In math, particularly in plane geometry, there are lots of simple statements that one implies another, and that implies another, and so on. So, "hence" is frequently used.

For example, let's say A=B implies CD=CE, and CD=CE implies that F,G,H are collinear. Which of the following is correct, and what is the best expression?

Since A=B,

1 ) we have CD=CE, and hence F,G,H are collinear.

1') we have CD=CE, hence F,G,H collinear.

1'') we have CD=CE, hence F,G,H being collinear.

2 ) hence CD=CE, and hence F,G,H are collinear.

3 ) CD=CE, and hence F,G,H are collinear.

If none of them are very good, can you give the best expression for it?

  • 1
    You can usually think of "hence" as a synonym for "therefore," though it almost always comes at the beginning of the clause, unlike "therefore." 1 and 3 are fine for our purposes, though to certain readers the "hence" may look wrong without being set off by commas on either side. "Hence" is also sometimes used as a substitute for "that explains." For example: "I didn't have time to cook. Hence the carry-out on the table." Under this alternative use of "hence," 1'' above is merely awkward and not incorrect (though it probably needs a semicolon instead of a comma). 1' and 2 are wrong.
    – cruthers
    Commented Sep 15, 2021 at 2:54
  • The alternative "hence" may actually more be a substitute for "which explains," which suggests that there is actually no semicolon needed in 1''. There is some conflict between the stated definition and the examples here: dictionary.cambridge.org/us/dictionary/english/hence
    – cruthers
    Commented Sep 15, 2021 at 3:03

4 Answers 4


There are a number of synonymous expressions to 'hence' in regular writing, but with different frequency in mathematical writing.

'Hence' is common in math but here are some common alternatives:

  • Since A, it follows that B
  • A therefore B
  • A, and so B
  • A. From this B follows.

An even better method for finding alternatives is, instead of relying on a list, to look at what mathematicians actually write in practice.


Statement 1) is the best, and perfectly good mathematical English.

Statements 2) and 3) are acceptable, but stylistically not as good as 1).

Statements 1') and 1'') are incorrect.


Do you need to spell this out in words at all? As it's maths, I'd use mathematical syntax with either "therefore" or "implies" symbols. For example:

⇒ F,G,H are collinear

I find this a lot easier to parse than a wordy statement, and it doesn't rely on the reader knowing English (a bonus, as words like "hence" are not commonly encountered and might not be known, especially if English is not the reader's first language).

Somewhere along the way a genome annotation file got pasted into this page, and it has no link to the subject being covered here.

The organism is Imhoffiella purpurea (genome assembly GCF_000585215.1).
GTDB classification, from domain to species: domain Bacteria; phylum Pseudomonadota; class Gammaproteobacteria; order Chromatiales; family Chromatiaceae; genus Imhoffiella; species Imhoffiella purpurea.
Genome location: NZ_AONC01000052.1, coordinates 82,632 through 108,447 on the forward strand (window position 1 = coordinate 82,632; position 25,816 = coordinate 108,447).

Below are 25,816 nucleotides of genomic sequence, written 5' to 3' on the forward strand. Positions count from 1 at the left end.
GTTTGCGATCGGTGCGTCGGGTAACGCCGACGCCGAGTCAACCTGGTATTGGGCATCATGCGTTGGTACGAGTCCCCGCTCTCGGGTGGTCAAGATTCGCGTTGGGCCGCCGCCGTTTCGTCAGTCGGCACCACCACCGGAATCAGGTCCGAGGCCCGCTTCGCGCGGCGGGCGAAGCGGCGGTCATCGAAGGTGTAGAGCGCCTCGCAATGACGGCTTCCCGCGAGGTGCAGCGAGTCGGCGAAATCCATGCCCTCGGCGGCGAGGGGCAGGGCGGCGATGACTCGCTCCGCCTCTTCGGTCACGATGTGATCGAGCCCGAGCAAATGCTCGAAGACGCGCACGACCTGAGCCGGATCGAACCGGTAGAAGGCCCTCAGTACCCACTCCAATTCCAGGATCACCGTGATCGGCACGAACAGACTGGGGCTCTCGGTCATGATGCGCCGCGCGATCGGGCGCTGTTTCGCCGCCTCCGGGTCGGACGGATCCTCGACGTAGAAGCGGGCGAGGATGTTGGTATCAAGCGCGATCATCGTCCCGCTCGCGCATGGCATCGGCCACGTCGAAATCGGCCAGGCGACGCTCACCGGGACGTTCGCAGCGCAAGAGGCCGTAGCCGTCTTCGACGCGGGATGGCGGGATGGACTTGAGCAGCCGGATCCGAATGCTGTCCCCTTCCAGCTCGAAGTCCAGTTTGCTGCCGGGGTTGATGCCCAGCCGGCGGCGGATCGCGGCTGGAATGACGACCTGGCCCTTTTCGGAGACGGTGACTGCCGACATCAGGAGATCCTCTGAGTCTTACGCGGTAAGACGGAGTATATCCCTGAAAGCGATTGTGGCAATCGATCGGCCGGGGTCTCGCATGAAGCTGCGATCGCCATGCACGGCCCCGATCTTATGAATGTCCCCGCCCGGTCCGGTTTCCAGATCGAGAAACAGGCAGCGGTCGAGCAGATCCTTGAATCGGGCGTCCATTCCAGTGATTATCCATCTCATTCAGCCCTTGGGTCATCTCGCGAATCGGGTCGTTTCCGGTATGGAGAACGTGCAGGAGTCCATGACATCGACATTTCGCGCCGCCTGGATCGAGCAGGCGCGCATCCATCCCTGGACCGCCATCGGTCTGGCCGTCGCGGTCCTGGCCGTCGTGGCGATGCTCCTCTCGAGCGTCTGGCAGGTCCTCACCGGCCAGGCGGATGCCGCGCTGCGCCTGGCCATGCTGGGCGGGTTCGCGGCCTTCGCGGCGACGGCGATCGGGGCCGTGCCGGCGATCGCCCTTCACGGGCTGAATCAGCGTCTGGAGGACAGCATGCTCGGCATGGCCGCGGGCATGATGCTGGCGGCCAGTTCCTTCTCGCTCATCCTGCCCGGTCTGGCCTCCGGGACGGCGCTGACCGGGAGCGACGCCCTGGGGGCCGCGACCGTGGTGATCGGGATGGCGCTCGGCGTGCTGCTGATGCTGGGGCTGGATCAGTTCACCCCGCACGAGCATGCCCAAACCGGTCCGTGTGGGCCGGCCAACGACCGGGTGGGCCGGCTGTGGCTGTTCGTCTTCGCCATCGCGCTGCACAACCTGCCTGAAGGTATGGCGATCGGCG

• 4
    I disagree. In mathematical writing, at least if it is intended to be read by others, do not stick things like ∴ and ⇒ in there. Use words.
    – GEdgar
    Commented Sep 14, 2021 at 14:49
  • I'd use three lines: A=B / ⇒ CD=CE / ⇒ F,G,H are collinear. Commented Sep 14, 2021 at 15:45
  • GEdgar, I wouldn’t randomly insert symbols into a sentence mid-paragraph, but as a standalone line I find it works well. Edwin, I agree and that’s how I drafted it, but the formatting was lost when I saved it and I couldn’t work out how to sort it out.
    – Fiona
    Commented Sep 14, 2021 at 19:39
  • This answer omits groupings and separators between statements. For instance, does the "therefore" symbol apply to just "CD=CE" or to the whole phrase "CD=CE ⇒ F,G,H are collinear"? It's not clear. Commented Sep 15, 2021 at 0:11
  • 1
    OK, figured out the formatting (apologies for any confusion, I'm new to markdown and still learning).
    – Fiona
    Commented Sep 15, 2021 at 6:52

1 correct
1' incorrect (the auxiliary is missing (are))
1" incorrect (would be incorrect even if the auxiliary were not missing ; no continuous tense here) 2 not correct (redundancy)
3 correct

Only "1" and "3" are correct. However, the general way which consist in saying "F, G, and H" instead of "F, G, H" is usual in mathematics too.

  • This answer is mistaken about 1') and 1''). Statement 1') omits a verb in the second clause. Statement 1'') uses a verb there, but it is the wrong verb ("being"). Also, this answer is mistaken about Statement 2). Statement 2) does not contain "redundancy". It contains repetition. Repetition is not ideal stylistically, but it is not wrong. Commented Sep 15, 2021 at 0:15
  • @DanielAsimov thanks for pointing out this crude error in "1'" and "2'"; however I do not agree entirely with you. I do believe this is a case of redundancy: The definition of a redundancy is something that is repeated unnecessarily or something that is not useful because there is already another or more advanced version. google.com/search?client=firefox-b-d&q=redundancy
    – LPH
    Commented Sep 15, 2021 at 7:32

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